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CARNIVAL OF SINNERS (LA MAIN DU DIABLE) (THE DEVIL’S HAND) (director: Maurice Tourneur; screenwriters: based on the short story The Enchanted Hand by Gérard de Nerval/Jean-Paul Le Chanois; cinematographer: Armand Thirard ; editor: Christian Gaudin; music: Roger Dumas; cast: Pierre Fresnay (Roland Brissot), Josseline Gaël (Irene), Noël Roquevert (Mélisse), Guillaume de Sax (Gibelin), Pierre Palau (The Small Man, The Devil), Andre Varennes (Colonel), Robert Vattier (Perrier); Runtime: 87; MPAA Rating: NR; producers: Alfred Greven/Maurice Tourneur; Janus; 1943-France-in French with English subtitles)
“Atmospheric entrancing Faustian horror/fantasy pic.”

Reviewed by Dennis Schwartz

Jacques’s 70-year-old father Maurice Tourneur(“Katia”/”Dilemma of Two Angels”/”Ship of Lost Men”) directs this atmospheric entrancing Faustian horror/fantasy pic. It’s based on the short story from 1832, The Enchanted Hand, by Gérard de Nerval. The screenplay is by Jean-Paul Le Chanois.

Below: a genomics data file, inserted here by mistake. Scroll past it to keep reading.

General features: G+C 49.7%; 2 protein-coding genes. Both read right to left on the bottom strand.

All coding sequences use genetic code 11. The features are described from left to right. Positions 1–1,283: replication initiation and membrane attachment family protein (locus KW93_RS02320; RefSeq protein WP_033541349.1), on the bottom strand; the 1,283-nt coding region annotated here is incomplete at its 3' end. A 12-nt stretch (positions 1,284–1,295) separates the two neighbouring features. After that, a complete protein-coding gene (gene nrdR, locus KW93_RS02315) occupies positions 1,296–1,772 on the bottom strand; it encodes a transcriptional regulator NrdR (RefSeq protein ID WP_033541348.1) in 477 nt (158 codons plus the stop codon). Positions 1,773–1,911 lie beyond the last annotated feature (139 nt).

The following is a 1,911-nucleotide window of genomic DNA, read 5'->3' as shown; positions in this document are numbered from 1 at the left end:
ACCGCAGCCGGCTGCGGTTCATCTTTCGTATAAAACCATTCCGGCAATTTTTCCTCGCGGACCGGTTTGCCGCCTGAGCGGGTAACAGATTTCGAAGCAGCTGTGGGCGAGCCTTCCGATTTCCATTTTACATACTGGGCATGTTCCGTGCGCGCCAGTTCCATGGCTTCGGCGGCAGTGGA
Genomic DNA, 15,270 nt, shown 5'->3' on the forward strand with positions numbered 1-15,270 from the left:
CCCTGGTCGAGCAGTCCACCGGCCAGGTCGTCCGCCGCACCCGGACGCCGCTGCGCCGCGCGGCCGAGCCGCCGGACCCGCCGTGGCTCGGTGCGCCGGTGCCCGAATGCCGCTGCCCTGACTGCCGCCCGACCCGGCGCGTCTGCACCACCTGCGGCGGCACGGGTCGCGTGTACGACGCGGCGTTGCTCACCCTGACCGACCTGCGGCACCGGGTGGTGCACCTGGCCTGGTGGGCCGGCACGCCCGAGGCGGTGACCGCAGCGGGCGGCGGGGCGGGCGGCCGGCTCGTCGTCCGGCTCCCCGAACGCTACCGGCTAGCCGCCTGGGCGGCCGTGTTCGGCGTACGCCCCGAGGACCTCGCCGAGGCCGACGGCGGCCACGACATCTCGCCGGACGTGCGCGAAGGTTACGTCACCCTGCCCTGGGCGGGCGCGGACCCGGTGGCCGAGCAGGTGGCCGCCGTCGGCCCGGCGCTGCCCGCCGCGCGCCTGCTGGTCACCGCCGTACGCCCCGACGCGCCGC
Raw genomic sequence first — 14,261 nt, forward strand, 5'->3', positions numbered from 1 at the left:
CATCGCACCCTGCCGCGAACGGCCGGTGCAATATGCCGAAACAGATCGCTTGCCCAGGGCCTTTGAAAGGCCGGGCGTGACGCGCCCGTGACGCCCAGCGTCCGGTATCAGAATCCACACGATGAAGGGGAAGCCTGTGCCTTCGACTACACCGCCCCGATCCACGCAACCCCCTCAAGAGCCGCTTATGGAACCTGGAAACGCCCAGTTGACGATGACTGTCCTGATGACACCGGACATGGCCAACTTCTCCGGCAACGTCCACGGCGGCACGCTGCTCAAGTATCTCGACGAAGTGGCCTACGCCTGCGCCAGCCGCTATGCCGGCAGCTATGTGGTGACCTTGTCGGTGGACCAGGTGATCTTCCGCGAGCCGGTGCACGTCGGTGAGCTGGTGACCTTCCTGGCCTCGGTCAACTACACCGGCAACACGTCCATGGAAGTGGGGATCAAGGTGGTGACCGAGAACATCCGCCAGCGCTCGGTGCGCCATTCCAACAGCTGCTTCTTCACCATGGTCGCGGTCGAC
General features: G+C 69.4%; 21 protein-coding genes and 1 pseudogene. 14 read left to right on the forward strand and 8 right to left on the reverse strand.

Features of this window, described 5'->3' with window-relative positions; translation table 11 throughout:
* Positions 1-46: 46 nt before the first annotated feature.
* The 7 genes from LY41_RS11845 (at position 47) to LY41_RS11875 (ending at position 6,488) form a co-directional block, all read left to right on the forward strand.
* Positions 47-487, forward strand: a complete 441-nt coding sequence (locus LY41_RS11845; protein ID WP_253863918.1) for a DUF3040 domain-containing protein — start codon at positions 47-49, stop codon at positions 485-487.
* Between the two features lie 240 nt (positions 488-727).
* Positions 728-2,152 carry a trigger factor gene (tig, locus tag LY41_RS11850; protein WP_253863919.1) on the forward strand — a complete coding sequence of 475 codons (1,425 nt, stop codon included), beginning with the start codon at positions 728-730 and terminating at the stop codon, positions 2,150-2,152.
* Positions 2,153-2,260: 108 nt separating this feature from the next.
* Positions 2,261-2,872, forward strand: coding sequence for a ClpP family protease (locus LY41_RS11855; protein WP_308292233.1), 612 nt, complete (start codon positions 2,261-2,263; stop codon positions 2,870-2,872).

A one-armed, black glove wearing, 35-year-old artist, Roland Brissot (Pierre Fresnay), appears during dinner time at a crowded isolated inn, the Abbey Hotel, in the mountain border area between France and Italy, and is carrying a small package he guards with his life during a rain storm. There’s lots of excitement because the police fired two shots chasing after someone with a coffin and the lights briefly go out due to a power outage. The curious guests get their peculiar harried traveler to tell them his unbelievable story of how when he was a struggling Parisian artist a year ago he bought in the Melisse restaurant, from the owner (Noël Roquevert), for a penny, a mysterious cursed talisman with the devil’s hand in it. Overnight the talisman makes it possible for him to paint great paintings under the pseudonym “Maximus Léo,” and he become an overnight commercial success. Because of the sudden success, he marries the pretty store clerk, Irene (Josseline Gaël), who previously rejected him because he was a loser. The catch over this bargain with the devil (Pierre Palau), a small guy in a bowler following the possessed artist around, is that if he can’t sell it to another for less than what he paid for it he will be doomed.

Filmed during the German occupation and when the Vichy government ruled, there are political messages derived from the allegory. The film supporters were aligned with the Partisans, and had something to say about those French men who traded their souls for convenience and comforts during the Nazi occupation.


Dennis Schwartz: “Ozus’ World Movie Reviews”